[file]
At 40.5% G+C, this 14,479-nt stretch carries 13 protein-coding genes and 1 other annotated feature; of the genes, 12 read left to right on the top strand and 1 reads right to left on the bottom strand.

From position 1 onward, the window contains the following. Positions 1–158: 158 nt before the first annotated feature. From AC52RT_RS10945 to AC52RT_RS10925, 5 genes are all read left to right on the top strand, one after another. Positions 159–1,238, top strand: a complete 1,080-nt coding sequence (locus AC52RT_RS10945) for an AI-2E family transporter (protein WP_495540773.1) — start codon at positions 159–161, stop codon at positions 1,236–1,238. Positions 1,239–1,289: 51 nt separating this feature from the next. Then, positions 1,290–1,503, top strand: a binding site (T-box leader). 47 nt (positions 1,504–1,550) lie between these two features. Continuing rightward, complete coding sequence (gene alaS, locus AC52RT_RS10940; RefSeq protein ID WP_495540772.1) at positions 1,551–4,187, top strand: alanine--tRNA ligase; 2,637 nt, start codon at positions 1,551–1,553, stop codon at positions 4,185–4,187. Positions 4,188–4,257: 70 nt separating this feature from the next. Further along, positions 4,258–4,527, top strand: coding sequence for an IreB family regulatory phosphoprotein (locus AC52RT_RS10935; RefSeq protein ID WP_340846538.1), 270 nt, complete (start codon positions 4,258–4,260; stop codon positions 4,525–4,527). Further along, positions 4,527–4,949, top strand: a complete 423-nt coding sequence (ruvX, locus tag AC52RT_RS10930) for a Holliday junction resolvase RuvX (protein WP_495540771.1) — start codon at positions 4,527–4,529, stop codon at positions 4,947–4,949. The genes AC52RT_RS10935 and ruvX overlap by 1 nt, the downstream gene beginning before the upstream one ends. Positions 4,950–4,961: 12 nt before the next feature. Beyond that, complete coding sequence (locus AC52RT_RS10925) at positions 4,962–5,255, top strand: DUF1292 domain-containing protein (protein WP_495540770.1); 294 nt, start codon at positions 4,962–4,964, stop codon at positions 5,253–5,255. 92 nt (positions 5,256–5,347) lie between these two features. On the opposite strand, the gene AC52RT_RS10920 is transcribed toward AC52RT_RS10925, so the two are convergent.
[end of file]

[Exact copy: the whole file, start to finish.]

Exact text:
At 40.5% G+C, this 14,479-nt stretch carries 13 protein-coding genes and 1 other annotated feature; of the genes, 12 read left to right on the top strand and 1 reads right to left on the bottom strand.

From position 1 onward, the window contains the following. Positions 1–158: 158 nt before the first annotated feature. From AC52RT_RS10945 to AC52RT_RS10925, 5 genes are all read left to right on the top strand, one after another. Positions 159–1,238, top strand: a complete 1,080-nt coding sequence (locus AC52RT_RS10945) for an AI-2E family transporter (protein WP_495540773.1) — start codon at positions 159–161, stop codon at positions 1,236–1,238. Positions 1,239–1,289: 51 nt separating this feature from the next. Then, positions 1,290–1,503, top strand: a binding site (T-box leader). 47 nt (positions 1,504–1,550) lie between these two features. Continuing rightward, complete coding sequence (gene alaS, locus AC52RT_RS10940; RefSeq protein ID WP_495540772.1) at positions 1,551–4,187, top strand: alanine--tRNA ligase; 2,637 nt, start codon at positions 1,551–1,553, stop codon at positions 4,185–4,187. Positions 4,188–4,257: 70 nt separating this feature from the next. Further along, positions 4,258–4,527, top strand: coding sequence for an IreB family regulatory phosphoprotein (locus AC52RT_RS10935; RefSeq protein ID WP_340846538.1), 270 nt, complete (start codon positions 4,258–4,260; stop codon positions 4,525–4,527). Further along, positions 4,527–4,949, top strand: a complete 423-nt coding sequence (ruvX, locus tag AC52RT_RS10930) for a Holliday junction resolvase RuvX (protein WP_495540771.1) — start codon at positions 4,527–4,529, stop codon at positions 4,947–4,949. The genes AC52RT_RS10935 and ruvX overlap by 1 nt, the downstream gene beginning before the upstream one ends. Positions 4,950–4,961: 12 nt before the next feature. Beyond that, complete coding sequence (locus AC52RT_RS10925) at positions 4,962–5,255, top strand: DUF1292 domain-containing protein (protein WP_495540770.1); 294 nt, start codon at positions 4,962–4,964, stop codon at positions 5,253–5,255. 92 nt (positions 5,256–5,347) lie between these two features. On the opposite strand, the gene AC52RT_RS10920 is transcribed toward AC52RT_RS10925, so the two are convergent.